(2) It still permits and even encourages dissenting criticism of Lincoln through the normal processes of peer review and academic discussions, in which case DiLorenzo’s point is wrong in suggesting there’s a hard and fast rule that Lincoln is off limits.

    (3) It isn’t especially friendly or welcoming about those criticisms when they are made, even in terms far milder than DiLorenzo or Lerone Bennett.

    • Let’s take these one at the time.

      First, do most historians view Lincoln favorably? Judging from what we see, yes. Uncritically? No. There’s quite a division there, and given what I’ve seen, there’s as much disagreement as agreement among scholars (and one thing that distinguishes this “community” from most scholarly is that there are many non-academics in it).

      Second, there’s criticism of all sorts of things when it comes to Lincoln, whose image has always been contested in some quarters. My old ASU colleague Waziyata Win doesn’t particularly care for him, for example.

      Third, I don’t see a unified response to DiLorenzo, Bennett, or anyone else; what I do see is a back-and-forth about the arguments presented, the use of evidence, and so on. I’ve never met Dr. DiLorenzo, but I do sense that he gives as good as he gets, as we’ll see, and that might help to account for some of the hostility. My own experience with Bennett was fine, and I think we appreciated each other’s work, even when we disagreed (as we surely did). I think Dr. DiLorenzo would have done better in his interview with Brian Lamb to press his argument forward rather than to detail his disagreements with people. In contrast, Jeffrey Rogers Hummel (who happens to be a libertarian) seems better able to keep his eye on the argument, and if you take a look at his book, you’ll see that I blurbed it precisely because I thought it was a good idea to hear what he had to say.

      • Okay – I see your point about the positive view of Lincoln not being an uncritical one. I also think that’s what separates the the very best scholars out there from the rest (hence David Donald, a very positive yet critical biographer of Lincoln, apparently being acceptable even to DiLorenzo).

        But for every David Donald, there’s also Wilentz savaging Gates for poking at Lincoln’s racial shortcomings in the mildest of mild ways. Or worse, there’s one of these, which is every bit as worshipful of Lincoln as the title sounds and is written in one of those haughty tones that screams out “how dare you criticize Lincoln’s greatness?” from every page. And some very prominent Lincoln scholars gave it glowing reviews.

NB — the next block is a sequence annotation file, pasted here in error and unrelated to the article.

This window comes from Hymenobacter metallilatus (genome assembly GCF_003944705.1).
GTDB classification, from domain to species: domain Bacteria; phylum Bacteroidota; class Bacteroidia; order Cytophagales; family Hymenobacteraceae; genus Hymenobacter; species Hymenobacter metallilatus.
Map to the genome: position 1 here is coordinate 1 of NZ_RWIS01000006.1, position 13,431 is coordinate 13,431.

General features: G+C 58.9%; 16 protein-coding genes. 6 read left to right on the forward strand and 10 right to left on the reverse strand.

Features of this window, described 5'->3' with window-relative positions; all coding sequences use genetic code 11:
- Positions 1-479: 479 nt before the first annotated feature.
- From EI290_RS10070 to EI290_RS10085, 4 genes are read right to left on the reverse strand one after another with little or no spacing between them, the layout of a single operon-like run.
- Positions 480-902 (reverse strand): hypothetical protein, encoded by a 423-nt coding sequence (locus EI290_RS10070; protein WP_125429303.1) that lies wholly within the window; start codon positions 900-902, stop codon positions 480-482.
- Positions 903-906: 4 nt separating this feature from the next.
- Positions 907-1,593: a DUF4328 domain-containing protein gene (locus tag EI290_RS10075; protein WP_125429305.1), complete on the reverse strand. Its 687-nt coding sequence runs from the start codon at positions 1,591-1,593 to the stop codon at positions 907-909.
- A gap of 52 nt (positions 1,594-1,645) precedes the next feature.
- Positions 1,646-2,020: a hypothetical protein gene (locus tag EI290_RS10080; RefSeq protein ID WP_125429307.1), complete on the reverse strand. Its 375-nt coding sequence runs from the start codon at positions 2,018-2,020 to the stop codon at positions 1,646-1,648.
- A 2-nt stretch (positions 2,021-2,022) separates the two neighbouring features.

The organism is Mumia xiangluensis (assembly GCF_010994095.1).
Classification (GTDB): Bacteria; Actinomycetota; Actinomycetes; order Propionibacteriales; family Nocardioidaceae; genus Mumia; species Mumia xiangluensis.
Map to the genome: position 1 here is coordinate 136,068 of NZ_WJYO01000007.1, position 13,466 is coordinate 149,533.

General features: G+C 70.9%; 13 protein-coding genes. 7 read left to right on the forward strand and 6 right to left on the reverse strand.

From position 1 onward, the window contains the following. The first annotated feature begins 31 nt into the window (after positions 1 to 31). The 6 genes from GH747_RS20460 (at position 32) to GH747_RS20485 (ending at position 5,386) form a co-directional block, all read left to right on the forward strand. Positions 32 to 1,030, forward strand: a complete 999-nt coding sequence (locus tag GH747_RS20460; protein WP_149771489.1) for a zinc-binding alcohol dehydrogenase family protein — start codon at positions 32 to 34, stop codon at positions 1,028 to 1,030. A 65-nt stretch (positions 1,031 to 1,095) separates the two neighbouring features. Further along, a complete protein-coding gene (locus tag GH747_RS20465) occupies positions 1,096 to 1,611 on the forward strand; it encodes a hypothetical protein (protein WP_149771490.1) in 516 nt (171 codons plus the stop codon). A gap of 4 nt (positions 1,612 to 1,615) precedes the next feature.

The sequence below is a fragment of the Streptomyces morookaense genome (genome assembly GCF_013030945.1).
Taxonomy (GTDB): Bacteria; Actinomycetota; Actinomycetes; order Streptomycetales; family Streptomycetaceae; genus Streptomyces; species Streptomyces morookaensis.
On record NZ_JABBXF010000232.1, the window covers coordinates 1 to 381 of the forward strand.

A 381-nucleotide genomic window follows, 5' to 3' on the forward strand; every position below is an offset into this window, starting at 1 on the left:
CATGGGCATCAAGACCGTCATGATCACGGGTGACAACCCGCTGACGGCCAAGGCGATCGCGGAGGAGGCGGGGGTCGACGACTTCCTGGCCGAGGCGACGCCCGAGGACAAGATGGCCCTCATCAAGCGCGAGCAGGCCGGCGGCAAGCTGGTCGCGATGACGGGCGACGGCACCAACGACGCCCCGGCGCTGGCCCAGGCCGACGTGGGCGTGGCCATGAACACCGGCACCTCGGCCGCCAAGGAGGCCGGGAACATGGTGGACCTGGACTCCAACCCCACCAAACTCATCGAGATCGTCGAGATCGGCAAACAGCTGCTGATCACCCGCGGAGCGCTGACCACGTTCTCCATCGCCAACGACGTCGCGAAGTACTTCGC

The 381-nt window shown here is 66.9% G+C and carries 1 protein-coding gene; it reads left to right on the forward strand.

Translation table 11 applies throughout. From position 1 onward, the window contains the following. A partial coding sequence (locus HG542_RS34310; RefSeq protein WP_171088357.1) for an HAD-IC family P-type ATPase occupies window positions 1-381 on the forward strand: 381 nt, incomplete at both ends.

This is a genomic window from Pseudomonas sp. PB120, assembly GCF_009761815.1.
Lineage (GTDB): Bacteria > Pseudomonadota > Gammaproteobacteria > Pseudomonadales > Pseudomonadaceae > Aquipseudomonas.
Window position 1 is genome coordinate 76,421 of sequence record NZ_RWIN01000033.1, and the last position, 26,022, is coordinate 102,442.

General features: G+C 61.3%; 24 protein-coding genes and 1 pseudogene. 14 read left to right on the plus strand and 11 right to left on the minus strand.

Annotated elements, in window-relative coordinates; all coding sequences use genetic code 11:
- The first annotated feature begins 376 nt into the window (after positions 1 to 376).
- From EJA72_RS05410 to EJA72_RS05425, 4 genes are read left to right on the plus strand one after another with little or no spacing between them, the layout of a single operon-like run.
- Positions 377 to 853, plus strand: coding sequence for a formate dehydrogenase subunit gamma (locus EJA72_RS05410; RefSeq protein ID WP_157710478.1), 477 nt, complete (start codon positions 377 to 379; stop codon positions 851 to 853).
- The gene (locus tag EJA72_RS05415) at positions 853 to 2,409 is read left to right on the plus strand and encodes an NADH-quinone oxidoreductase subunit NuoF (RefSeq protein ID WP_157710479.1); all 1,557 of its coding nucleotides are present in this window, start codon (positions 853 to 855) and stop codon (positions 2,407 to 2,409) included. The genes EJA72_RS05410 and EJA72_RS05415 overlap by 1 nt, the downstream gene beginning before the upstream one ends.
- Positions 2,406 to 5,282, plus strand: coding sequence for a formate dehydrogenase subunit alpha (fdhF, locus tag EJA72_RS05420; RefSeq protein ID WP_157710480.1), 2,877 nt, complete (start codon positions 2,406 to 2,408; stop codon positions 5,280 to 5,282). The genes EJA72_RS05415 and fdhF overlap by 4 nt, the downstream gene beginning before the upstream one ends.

That’s where I think there’s a problem in Lincoln scholarship that extends beyond a few isolated examples. You’re right – the best of the rare few are indeed measured and critical in their pro-Lincoln slant. But there are also quite a few who are considered to be “greats” of the topic yet have very little patience for even moderately probing questions about Lincoln.

        • Well, there are all sorts of scholars, including Lincoln scholars who have come under criticism in this blog. I wouldn’t place Sean Wilentz quite in that group, because his interests are different, and I suspect his unhappiness with Gates is not to be understood simply as pro- versus anti-Lincoln (and I don’t think Gates was anti-Lincoln). I have crossed metaphorical swords with a few folks who in my opinion see Lincoln in a much more positive light than I do, and I would not say that I saw him in a negative light.

          However, when I have spoken before the Abraham Lincoln Association, I’ve always raised questions about Lincoln, and they still think I’m good enough to be on the board of directors, even though I’m one of the fellows who urged that an invitation be extended to Bennett. I don’t think I’m a member of the Lincoln establishment.

          But I can see where someone could see things differently … just not to the extreme that DiLorenzo asserts is the case. Oddly enough, that’s also the complaint I made recently about Harold Holzer, who is seen in many circles as a Lincoln booster … that he painted with too broad a brush and used far too intense colors.

          It’s a little bit like many of the writings on Robert E. Lee, who also tends to be a polarizing figure, with extreme admirers and harsh critics. But my guess is that for whatever reason DiLorenzo’s language grates on the nerves of certain people, and so they may grow harsher in return. There’s doubtless a chicken and the egg problem there that I don’t quite know how to address.

      • Per Waziyata Win… it can’t be denied, I think, that Lincoln had a good bit of Nathan Bedford Forrest in him when it came to confronting America’s Aborigines during his lifetime. :)

        • Lyle,

          This has nothing to do with Nathan Bedford Forrest. It is the usage of the narratives of other races to privilege one white narrative over another white narrative that keeps us from truthfully examining our past and that leads to the rage that Waziyata Win justifiably feels. If you are genuinely in favor of Waziyata Win’s position, then you will not bring up Forrest. You will, instead, address her arguments concerning Lincoln’s actions.

          • Sherree,

            You’re missing my point, I think. I am not addressing Waziyata Win’s arguments about Lincoln. I am making a comparison of character between Abraham Lincoln and Nathan Bedford Forrest based on facts she articulated in her article. That’s what I mean to say by, “Per Waziyata Win”.

            As a contemporary of Nathan Bedford Forrest, Abraham Lincoln in some ways wasn’t so much different than Forrest. Massacres of people happened under the authority of both men. Neither man was anti-violence. One of my more vivid childhood memories of Lincoln iconography is of him holding a hatchet as a militia member during the Black Hawk War. Professor Simpson made an astute point about Lincoln a couple of days ago about Lincoln having a lot of Andrew Jackson in him and not so much Henry Clay. Which is to say Lincoln was less interested in compromise and more interested in belligerency. Not only did Lincoln have a lot of Andrew Jackson in him when it came to dealing with a rebellious South, but he had a lot of Jackson in him when dealing with native Americans, i.e., an unleash the dogs war kind of an attitude.